God heard our prayer, and knowing the passion in our hearts, he matched us with a beautiful woman, both inside and out.
There were so many obstacles along the way, but God moved mountain after mountain to bring our two families together. This mama of my son is the kindest, softest, and most beautiful soul I have ever met. And while we play very different roles in our boy’s life, she is every bit his mom as I am.
She is the one who carried him in her womb and nurtured his body so tenderly and mindfully.
She is the one who felt his kicks and his hiccups.
She is the one who did the hard work of bringing him earth side.
She is a part of him, and she will continue to be a part of his life.
She will be the one to tell him stories about her pregnancy. She will be the one to answer questions about his family tree. She will be the one to teach him everything he might want to know about his culture, authentically and realistically in a way I could never do in the same way she can.
But still I am the one who gets to rock and sing him to sleep.
I am the one who gets to kiss his owies and bring him to his first day of school.
I am the one who will embarrass him throughout his teenage years and plan all of his birthday parties.
I am the one who will help guide him, mold him, and shape him into the man Jesus created him to be.
And hopefully, together we will do it all in way that does not leave him with the same questions clouding his identity as I had.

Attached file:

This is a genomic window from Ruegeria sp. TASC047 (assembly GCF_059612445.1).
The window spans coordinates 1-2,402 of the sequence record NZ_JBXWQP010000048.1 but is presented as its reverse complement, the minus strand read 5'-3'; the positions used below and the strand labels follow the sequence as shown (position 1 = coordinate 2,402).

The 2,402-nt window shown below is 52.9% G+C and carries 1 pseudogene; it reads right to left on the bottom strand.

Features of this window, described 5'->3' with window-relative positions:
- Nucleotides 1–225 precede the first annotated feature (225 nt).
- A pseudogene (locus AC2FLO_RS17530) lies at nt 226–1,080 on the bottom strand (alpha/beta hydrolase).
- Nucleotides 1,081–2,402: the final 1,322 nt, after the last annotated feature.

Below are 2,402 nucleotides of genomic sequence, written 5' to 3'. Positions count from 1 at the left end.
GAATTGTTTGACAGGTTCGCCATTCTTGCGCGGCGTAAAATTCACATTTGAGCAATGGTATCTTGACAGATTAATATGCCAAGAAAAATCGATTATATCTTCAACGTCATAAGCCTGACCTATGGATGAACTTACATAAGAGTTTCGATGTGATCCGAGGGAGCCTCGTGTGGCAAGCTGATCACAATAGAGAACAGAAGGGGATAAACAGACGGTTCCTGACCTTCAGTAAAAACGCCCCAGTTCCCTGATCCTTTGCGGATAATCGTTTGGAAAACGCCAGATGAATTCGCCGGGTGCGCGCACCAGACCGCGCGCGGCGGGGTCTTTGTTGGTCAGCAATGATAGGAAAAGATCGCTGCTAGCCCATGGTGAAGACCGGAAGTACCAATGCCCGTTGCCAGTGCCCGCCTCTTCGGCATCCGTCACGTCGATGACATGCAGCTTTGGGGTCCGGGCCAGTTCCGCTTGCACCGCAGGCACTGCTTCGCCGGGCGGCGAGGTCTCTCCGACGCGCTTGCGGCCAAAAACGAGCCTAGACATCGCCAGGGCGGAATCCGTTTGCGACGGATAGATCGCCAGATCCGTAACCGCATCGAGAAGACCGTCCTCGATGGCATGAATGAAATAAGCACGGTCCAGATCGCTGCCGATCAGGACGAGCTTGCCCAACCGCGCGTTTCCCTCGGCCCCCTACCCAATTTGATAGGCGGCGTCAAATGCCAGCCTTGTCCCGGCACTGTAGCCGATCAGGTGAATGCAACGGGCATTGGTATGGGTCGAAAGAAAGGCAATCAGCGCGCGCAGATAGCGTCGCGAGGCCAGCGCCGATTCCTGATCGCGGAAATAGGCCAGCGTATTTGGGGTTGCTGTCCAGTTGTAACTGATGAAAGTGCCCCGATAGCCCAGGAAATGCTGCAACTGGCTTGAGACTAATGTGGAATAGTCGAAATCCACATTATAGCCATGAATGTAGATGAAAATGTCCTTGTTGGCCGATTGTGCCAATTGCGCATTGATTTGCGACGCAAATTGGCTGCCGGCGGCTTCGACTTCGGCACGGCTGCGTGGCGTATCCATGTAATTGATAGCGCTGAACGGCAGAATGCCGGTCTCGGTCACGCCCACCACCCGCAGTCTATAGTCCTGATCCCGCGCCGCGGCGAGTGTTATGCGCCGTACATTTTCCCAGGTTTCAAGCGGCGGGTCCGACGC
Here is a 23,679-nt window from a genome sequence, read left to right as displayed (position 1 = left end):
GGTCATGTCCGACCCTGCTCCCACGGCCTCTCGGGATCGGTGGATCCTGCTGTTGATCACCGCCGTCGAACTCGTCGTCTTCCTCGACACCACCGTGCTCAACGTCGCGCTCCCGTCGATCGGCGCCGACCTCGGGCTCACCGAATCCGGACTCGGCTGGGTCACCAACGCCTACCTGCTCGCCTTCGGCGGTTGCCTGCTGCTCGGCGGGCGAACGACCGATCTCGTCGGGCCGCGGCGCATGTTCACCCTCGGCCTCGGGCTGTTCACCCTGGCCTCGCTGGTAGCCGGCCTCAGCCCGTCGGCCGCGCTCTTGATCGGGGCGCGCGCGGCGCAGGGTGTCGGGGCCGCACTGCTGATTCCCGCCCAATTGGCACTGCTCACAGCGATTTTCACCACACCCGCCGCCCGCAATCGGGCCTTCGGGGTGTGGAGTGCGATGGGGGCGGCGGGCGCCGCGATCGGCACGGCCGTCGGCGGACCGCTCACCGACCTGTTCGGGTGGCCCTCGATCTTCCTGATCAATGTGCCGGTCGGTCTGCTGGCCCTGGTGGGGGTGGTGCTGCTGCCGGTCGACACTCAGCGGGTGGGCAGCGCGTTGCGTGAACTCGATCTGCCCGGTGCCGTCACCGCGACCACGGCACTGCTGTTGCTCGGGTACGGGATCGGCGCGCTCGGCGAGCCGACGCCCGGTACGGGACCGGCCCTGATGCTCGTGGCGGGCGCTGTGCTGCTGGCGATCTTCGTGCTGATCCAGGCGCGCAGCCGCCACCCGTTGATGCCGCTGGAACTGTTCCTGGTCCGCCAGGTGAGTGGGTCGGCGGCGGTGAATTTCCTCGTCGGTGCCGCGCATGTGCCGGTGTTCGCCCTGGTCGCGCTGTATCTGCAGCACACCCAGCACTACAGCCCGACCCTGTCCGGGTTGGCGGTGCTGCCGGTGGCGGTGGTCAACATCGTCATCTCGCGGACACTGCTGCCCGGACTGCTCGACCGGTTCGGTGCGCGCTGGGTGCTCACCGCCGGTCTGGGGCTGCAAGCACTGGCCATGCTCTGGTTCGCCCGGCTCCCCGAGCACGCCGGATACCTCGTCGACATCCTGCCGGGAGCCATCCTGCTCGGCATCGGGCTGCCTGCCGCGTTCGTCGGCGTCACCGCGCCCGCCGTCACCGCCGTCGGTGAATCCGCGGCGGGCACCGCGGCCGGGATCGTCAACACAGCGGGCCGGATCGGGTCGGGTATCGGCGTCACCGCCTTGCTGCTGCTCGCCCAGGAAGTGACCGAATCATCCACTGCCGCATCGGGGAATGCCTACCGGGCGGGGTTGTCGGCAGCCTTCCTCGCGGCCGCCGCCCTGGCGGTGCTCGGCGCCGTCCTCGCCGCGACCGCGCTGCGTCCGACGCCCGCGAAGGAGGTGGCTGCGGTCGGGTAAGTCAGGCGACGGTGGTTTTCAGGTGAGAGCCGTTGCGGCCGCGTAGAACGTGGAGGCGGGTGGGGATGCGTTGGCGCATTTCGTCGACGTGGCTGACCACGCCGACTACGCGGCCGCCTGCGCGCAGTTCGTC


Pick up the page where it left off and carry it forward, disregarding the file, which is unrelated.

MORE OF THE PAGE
Together, this mama and I get to watch our beautiful boy’s life unfold.
We get to watch him grow up into a man, celebrate his life, and cheer on his accomplishments.
I know, regardless of our openness, our son will still face trials surrounding the complexity of adoption, but I never want my selfishness or fear to hinder his healing.
It’s scary. I know that.
But if I could let you look in on just piece of our lives, I would tell you this: We have been insanely blessed through this beautiful relationship, and there’s no one else I’d rather walk beside in motherhood than my sister-mom. I love her deeply.
Separate from this beautiful and charismatic son we share, I have gained a sister and lifelong friend.
It is my prayer that his greatest mystery is already solved through the gift of open adoption, and the rest we’ll face head-on along the way.
My passion and goals in life include raising her son to be a faithful servant of God, but also to cheer her on and stand in her corner and hold her hand as she holds mine. I will forever champion alongside her, and spend eternity in admiration of her selflessness and bravery.
We are better because of each other.
If fear is keeping you from chasing something hard, I encourage you to run full force into it, in faith that God will carry you through to the other side and in the knowledge that His plan is far more beautiful than you could ever dream up. He knows the greatest desires of our hearts, and He will deliver them to us in unfathomable ways if we will let Him.
My son will never question where his beautiful, dancing, dark eyes, amazing head of hair, and yummy brown skin came from. Very often I point out his facial expressions that are ALL his first mama’s. I absolutely love seeing her in him and seeing him beam with pride when I do.
While some of the hurt and grief will remain, he will never question the vast love that two families have for him, now and always.
Together, we are motherhood.
[…] 7.) If there is diversity in your family / church / community, show it. You might not be thinking…